The theme of the symposium is "Remnants," which I can only assume was dreamed up during some sort of beach-side drug-induced powwow. It's a typical term for academia in that you thought it referred to something fairly specific, something left over or a surviving remainder, but once you try to define what might be and not be a remnant you realize that the term could encompass literally everything. As the symposium's organizers themselves pointed out, the entire "field of art history can be conceived of as a discourse of the remnant."
So the challenge in submitting an abstract to a symposium about everything is how to make your paper topic sound like it fits the theme without (a) sounding like everyone else's abstract and (b) using the word "remnant" 15 times in one paragraph. I wanted my topic to relate to Japonisme, but I also wanted the opportunity to write about something new, something I hadn't had a chance to discuss yet in my seminar papers. So I returned to some images I had come across last year that depict Japanese women for a western 19th century audience.
Basically, the abstract points out that even though some scholars have argued that Japonisme (the western interest in Japanese arts and society beginning in the mid-19th century) helped objectify Japanese people as having certain essentialist characteristics, visual representations of Japanese people have rarely been analyzed for how they might have contributed to this problem. So my paper argues that images of Japanese people that circulated in the west represented them as remnants, that is, not just as the remains of another far away culture, but also as the remains of a long ago civilization. By constructing Japanese people as remnants of an "old" Japan that was still going on, Japan gets constructed as a place living in the past, as a decidedly non-western, non-modern place.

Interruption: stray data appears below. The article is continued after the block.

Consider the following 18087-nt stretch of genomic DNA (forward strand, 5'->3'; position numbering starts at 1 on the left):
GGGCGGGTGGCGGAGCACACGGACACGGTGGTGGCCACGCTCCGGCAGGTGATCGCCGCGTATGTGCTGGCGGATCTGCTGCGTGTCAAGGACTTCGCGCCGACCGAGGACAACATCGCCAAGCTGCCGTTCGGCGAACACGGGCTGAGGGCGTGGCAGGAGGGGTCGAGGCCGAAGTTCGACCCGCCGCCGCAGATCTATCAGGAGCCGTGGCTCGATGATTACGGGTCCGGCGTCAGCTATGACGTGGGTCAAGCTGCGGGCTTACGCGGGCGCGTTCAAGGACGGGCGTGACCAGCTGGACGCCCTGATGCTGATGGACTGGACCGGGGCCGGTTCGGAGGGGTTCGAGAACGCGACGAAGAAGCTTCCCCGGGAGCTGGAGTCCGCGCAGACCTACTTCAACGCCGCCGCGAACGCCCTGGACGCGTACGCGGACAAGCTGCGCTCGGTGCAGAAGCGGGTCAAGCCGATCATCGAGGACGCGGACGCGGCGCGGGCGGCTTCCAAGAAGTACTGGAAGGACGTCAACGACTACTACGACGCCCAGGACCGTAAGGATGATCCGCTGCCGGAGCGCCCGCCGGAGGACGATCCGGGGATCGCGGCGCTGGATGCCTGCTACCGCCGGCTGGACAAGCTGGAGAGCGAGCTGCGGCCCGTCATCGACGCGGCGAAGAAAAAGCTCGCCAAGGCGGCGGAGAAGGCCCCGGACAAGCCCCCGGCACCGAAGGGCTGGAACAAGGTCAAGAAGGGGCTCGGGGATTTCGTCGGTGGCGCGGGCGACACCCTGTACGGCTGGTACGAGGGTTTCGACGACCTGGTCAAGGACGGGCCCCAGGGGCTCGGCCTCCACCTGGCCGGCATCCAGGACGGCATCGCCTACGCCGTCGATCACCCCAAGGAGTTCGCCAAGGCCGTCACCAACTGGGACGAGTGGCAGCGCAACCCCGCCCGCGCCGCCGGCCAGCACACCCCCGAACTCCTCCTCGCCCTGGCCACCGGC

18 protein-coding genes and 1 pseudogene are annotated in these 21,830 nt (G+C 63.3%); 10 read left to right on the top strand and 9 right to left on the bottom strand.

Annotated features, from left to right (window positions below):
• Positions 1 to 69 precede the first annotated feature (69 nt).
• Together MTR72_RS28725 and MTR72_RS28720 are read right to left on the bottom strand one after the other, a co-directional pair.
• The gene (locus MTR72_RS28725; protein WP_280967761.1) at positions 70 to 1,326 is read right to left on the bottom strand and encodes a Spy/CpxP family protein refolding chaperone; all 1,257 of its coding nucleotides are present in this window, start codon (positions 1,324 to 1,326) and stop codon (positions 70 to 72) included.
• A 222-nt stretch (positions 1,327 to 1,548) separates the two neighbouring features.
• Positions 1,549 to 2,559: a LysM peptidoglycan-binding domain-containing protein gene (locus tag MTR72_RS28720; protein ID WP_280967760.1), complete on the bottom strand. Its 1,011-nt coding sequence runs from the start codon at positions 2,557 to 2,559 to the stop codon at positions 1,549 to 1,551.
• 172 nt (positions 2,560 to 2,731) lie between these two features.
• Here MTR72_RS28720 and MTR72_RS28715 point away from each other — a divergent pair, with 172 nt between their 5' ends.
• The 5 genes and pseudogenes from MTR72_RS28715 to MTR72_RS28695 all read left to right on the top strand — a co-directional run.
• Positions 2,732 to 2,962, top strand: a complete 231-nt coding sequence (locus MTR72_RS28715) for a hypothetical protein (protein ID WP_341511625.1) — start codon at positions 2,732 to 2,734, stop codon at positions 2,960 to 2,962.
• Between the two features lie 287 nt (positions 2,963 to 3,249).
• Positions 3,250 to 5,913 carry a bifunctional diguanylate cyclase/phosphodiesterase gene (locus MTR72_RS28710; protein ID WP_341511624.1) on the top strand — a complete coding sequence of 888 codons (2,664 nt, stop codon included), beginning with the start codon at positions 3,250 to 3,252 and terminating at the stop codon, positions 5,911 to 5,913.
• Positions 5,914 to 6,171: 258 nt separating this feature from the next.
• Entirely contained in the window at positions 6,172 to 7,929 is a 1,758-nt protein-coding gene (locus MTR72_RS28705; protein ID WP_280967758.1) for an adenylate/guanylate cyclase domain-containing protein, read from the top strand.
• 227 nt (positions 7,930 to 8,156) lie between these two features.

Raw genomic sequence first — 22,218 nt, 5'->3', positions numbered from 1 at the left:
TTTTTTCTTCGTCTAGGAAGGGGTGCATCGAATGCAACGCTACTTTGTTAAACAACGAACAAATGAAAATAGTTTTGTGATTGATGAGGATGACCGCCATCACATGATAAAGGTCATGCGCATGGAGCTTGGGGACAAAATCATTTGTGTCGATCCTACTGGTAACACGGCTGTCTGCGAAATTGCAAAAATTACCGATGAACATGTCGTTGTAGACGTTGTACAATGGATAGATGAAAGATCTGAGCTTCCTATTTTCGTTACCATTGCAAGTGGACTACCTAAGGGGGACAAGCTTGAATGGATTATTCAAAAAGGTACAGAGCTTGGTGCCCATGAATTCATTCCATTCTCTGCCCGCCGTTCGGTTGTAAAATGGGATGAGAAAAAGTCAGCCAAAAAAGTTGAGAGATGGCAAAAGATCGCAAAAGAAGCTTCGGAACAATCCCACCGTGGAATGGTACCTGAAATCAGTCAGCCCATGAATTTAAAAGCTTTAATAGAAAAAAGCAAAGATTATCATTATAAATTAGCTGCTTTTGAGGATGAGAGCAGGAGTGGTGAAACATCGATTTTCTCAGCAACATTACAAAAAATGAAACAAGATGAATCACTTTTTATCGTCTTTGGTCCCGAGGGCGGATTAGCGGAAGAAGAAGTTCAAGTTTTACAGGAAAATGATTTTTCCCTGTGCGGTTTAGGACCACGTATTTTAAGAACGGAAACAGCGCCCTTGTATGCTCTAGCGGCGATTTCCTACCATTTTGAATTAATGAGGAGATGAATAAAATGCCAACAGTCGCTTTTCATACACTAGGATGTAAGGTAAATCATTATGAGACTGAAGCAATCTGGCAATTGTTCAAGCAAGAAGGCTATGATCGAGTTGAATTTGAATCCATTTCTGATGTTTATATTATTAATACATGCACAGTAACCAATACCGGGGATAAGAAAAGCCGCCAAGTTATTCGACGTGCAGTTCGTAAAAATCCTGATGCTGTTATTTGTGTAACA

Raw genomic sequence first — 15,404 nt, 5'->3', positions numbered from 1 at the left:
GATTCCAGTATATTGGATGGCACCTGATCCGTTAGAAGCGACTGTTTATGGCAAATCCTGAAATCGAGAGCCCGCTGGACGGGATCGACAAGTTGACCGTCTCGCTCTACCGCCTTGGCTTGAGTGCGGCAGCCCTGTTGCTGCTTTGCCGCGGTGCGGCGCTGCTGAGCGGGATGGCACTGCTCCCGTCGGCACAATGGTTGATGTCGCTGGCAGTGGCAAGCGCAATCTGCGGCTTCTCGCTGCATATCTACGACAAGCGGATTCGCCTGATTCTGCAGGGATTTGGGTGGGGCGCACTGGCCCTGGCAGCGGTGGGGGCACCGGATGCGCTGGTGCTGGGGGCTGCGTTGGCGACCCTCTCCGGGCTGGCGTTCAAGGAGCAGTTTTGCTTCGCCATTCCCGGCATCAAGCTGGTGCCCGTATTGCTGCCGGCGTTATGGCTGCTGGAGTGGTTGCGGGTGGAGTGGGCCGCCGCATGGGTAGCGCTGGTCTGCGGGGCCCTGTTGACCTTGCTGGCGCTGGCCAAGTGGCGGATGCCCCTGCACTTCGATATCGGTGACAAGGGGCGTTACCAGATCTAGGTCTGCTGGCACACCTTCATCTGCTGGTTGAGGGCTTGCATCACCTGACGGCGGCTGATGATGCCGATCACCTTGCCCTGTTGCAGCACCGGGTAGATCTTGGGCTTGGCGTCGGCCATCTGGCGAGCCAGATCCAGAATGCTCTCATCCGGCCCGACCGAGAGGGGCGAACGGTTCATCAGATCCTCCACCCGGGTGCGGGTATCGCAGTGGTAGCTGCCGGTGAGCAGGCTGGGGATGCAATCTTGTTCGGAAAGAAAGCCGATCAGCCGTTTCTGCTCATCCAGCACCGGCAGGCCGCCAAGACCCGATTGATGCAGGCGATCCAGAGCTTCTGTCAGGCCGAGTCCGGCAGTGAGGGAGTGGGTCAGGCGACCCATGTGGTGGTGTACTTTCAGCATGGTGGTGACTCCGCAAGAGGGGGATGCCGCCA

I'm particularly into this image, which I found more recently, that represents a "Japanese Village" that was set up as a kind of amusement park in London. Newspaper articles from the time suggest that it was incredibly popular, with an average of 3,000 daily visitors, so popular in fact that an eager entrepreneur decided to set up an "Indian Village" along similar lines. Despite the different political relationships England had with India (its preeminent colony) and Japan (merely an economic and military dependent), the cultures of India and Japan were presented to the English public in sometimes similar ways. My favorite example of this is the Great Exhibition in Brussels, in which the English pavilion contained both an Indian village and a Japanese village, the latter graced with a statue of Queen Victoria. You really can't make this stuff up.